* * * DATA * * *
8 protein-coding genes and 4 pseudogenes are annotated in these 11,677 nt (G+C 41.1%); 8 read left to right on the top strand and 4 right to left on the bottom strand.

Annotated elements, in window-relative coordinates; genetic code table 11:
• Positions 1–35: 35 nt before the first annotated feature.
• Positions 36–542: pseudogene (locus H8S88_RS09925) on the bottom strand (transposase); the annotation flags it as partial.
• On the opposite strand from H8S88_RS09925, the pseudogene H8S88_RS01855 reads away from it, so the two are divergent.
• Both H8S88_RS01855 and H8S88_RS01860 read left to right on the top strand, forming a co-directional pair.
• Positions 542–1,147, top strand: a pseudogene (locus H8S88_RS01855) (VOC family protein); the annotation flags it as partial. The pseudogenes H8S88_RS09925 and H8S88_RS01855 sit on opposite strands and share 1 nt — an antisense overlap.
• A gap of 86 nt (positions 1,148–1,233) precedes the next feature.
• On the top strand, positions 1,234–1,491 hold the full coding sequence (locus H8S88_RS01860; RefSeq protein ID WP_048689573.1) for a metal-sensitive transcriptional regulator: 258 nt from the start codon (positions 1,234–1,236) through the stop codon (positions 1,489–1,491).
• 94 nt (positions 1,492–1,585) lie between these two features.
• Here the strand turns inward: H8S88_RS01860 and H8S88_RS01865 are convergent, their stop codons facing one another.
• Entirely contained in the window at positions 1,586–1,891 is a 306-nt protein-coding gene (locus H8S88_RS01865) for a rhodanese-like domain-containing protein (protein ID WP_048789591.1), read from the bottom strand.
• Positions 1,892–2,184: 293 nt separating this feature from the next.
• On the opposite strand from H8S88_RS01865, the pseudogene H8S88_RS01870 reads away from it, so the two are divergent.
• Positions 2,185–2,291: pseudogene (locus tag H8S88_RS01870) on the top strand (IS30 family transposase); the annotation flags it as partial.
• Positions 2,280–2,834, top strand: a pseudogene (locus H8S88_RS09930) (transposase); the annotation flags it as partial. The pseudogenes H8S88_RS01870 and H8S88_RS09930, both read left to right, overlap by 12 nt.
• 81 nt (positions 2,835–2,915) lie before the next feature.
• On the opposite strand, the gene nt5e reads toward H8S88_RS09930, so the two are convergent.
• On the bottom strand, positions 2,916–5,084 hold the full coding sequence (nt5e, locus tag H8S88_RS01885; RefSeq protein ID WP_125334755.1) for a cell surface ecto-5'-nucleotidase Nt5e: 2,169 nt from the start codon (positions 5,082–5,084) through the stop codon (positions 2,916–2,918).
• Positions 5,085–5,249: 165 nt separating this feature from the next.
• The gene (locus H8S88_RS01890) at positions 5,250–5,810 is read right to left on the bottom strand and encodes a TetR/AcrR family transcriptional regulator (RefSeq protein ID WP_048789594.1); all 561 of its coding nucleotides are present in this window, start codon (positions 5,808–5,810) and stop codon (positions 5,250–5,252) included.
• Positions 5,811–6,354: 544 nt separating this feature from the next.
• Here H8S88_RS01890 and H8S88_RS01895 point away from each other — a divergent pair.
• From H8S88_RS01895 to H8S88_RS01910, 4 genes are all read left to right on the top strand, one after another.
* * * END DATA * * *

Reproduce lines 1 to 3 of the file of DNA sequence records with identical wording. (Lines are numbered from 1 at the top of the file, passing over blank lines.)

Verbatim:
8 protein-coding genes and 4 pseudogenes are annotated in these 11,677 nt (G+C 41.1%); 8 read left to right on the top strand and 4 right to left on the bottom strand.

Annotated elements, in window-relative coordinates; genetic code table 11:
• Positions 1–35: 35 nt before the first annotated feature.